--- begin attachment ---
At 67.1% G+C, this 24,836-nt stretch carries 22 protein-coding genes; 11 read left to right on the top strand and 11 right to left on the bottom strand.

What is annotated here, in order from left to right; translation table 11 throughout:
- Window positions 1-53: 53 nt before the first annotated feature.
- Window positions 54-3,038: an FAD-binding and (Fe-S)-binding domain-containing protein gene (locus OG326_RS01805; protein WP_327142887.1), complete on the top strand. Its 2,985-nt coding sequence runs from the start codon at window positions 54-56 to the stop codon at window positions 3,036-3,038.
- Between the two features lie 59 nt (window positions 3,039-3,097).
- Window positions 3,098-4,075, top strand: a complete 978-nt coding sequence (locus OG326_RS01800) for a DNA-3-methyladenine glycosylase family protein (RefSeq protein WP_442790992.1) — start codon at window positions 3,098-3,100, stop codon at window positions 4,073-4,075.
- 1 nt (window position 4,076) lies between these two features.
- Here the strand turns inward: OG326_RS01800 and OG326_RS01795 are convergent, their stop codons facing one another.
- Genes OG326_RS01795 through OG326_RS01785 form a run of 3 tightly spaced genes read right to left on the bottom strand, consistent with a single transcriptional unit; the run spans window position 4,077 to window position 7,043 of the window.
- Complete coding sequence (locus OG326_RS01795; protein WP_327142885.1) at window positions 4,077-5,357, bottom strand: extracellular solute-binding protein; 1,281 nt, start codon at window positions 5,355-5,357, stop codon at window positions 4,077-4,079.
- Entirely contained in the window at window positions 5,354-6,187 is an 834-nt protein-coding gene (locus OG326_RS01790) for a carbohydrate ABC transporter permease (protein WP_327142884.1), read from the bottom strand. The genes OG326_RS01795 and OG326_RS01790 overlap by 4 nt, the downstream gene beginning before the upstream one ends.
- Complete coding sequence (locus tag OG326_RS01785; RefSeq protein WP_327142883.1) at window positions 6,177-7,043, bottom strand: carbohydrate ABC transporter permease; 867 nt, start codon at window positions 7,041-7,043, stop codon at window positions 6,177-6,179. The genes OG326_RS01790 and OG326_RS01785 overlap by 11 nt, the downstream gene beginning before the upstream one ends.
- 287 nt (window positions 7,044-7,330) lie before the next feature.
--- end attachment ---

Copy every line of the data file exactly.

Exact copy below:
At 67.1% G+C, this 24,836-nt stretch carries 22 protein-coding genes; 11 read left to right on the top strand and 11 right to left on the bottom strand.

What is annotated here, in order from left to right; translation table 11 throughout:
- Window positions 1-53: 53 nt before the first annotated feature.
- Window positions 54-3,038: an FAD-binding and (Fe-S)-binding domain-containing protein gene (locus OG326_RS01805; protein WP_327142887.1), complete on the top strand. Its 2,985-nt coding sequence runs from the start codon at window positions 54-56 to the stop codon at window positions 3,036-3,038.
- Between the two features lie 59 nt (window positions 3,039-3,097).
- Window positions 3,098-4,075, top strand: a complete 978-nt coding sequence (locus OG326_RS01800) for a DNA-3-methyladenine glycosylase family protein (RefSeq protein WP_442790992.1) — start codon at window positions 3,098-3,100, stop codon at window positions 4,073-4,075.
- 1 nt (window position 4,076) lies between these two features.
- Here the strand turns inward: OG326_RS01800 and OG326_RS01795 are convergent, their stop codons facing one another.
- Genes OG326_RS01795 through OG326_RS01785 form a run of 3 tightly spaced genes read right to left on the bottom strand, consistent with a single transcriptional unit; the run spans window position 4,077 to window position 7,043 of the window.
- Complete coding sequence (locus OG326_RS01795; protein WP_327142885.1) at window positions 4,077-5,357, bottom strand: extracellular solute-binding protein; 1,281 nt, start codon at window positions 5,355-5,357, stop codon at window positions 4,077-4,079.
- Entirely contained in the window at window positions 5,354-6,187 is an 834-nt protein-coding gene (locus OG326_RS01790) for a carbohydrate ABC transporter permease (protein WP_327142884.1), read from the bottom strand. The genes OG326_RS01795 and OG326_RS01790 overlap by 4 nt, the downstream gene beginning before the upstream one ends.
- Complete coding sequence (locus tag OG326_RS01785; RefSeq protein WP_327142883.1) at window positions 6,177-7,043, bottom strand: carbohydrate ABC transporter permease; 867 nt, start codon at window positions 7,041-7,043, stop codon at window positions 6,177-6,179. The genes OG326_RS01790 and OG326_RS01785 overlap by 11 nt, the downstream gene beginning before the upstream one ends.
- 287 nt (window positions 7,044-7,330) lie before the next feature.